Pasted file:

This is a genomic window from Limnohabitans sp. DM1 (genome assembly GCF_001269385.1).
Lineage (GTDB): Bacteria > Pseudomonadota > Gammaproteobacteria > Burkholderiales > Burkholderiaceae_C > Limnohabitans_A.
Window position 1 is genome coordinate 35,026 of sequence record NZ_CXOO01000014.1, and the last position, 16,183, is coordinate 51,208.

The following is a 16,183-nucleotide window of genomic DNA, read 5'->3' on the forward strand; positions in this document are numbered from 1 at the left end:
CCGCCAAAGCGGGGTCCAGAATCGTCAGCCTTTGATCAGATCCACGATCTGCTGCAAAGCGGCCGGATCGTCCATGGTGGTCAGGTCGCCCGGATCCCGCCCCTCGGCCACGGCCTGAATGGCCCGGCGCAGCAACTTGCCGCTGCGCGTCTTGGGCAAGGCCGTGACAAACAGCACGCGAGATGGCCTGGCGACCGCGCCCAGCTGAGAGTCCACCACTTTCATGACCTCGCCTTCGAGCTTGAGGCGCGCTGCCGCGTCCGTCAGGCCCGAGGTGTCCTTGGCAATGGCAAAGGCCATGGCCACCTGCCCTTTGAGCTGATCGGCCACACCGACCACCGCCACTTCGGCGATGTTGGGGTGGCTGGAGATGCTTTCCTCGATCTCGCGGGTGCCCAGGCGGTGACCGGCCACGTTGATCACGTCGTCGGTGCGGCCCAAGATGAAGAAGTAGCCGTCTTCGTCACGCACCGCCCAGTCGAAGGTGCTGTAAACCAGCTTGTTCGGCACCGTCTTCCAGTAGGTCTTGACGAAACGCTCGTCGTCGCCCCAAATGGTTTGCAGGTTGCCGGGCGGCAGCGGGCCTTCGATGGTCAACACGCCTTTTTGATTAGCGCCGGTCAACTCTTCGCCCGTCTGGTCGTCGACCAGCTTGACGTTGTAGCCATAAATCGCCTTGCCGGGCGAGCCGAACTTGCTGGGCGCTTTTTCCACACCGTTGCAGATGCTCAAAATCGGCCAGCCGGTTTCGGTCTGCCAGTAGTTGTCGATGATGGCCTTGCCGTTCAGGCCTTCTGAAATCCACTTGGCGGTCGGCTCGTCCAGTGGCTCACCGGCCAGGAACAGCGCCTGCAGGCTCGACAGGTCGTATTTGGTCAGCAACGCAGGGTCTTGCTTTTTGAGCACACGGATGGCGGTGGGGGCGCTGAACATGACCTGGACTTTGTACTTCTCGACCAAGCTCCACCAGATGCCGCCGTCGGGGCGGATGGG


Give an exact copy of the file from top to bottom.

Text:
This is a genomic window from Limnohabitans sp. DM1 (genome assembly GCF_001269385.1).
Lineage (GTDB): Bacteria > Pseudomonadota > Gammaproteobacteria > Burkholderiales > Burkholderiaceae_C > Limnohabitans_A.
Window position 1 is genome coordinate 35,026 of sequence record NZ_CXOO01000014.1, and the last position, 16,183, is coordinate 51,208.

The following is a 16,183-nucleotide window of genomic DNA, read 5'->3' on the forward strand; positions in this document are numbered from 1 at the left end:
CCGCCAAAGCGGGGTCCAGAATCGTCAGCCTTTGATCAGATCCACGATCTGCTGCAAAGCGGCCGGATCGTCCATGGTGGTCAGGTCGCCCGGATCCCGCCCCTCGGCCACGGCCTGAATGGCCCGGCGCAGCAACTTGCCGCTGCGCGTCTTGGGCAAGGCCGTGACAAACAGCACGCGAGATGGCCTGGCGACCGCGCCCAGCTGAGAGTCCACCACTTTCATGACCTCGCCTTCGAGCTTGAGGCGCGCTGCCGCGTCCGTCAGGCCCGAGGTGTCCTTGGCAATGGCAAAGGCCATGGCCACCTGCCCTTTGAGCTGATCGGCCACACCGACCACCGCCACTTCGGCGATGTTGGGGTGGCTGGAGATGCTTTCCTCGATCTCGCGGGTGCCCAGGCGGTGACCGGCCACGTTGATCACGTCGTCGGTGCGGCCCAAGATGAAGAAGTAGCCGTCTTCGTCACGCACCGCCCAGTCGAAGGTGCTGTAAACCAGCTTGTTCGGCACCGTCTTCCAGTAGGTCTTGACGAAACGCTCGTCGTCGCCCCAAATGGTTTGCAGGTTGCCGGGCGGCAGCGGGCCTTCGATGGTCAACACGCCTTTTTGATTAGCGCCGGTCAACTCTTCGCCCGTCTGGTCGTCGACCAGCTTGACGTTGTAGCCATAAATCGCCTTGCCGGGCGAGCCGAACTTGCTGGGCGCTTTTTCCACACCGTTGCAGATGCTCAAAATCGGCCAGCCGGTTTCGGTCTGCCAGTAGTTGTCGATGATGGCCTTGCCGTTCAGGCCTTCTGAAATCCACTTGGCGGTCGGCTCGTCCAGTGGCTCACCGGCCAGGAACAGCGCCTGCAGGCTCGACAGGTCGTATTTGGTCAGCAACGCAGGGTCTTGCTTTTTGAGCACACGGATGGCGGTGGGGGCGCTGAACATGACCTGGACTTTGTACTTCTCGACCAAGCTCCACCAGATGCCGCCGTCGGGGCGGATGGG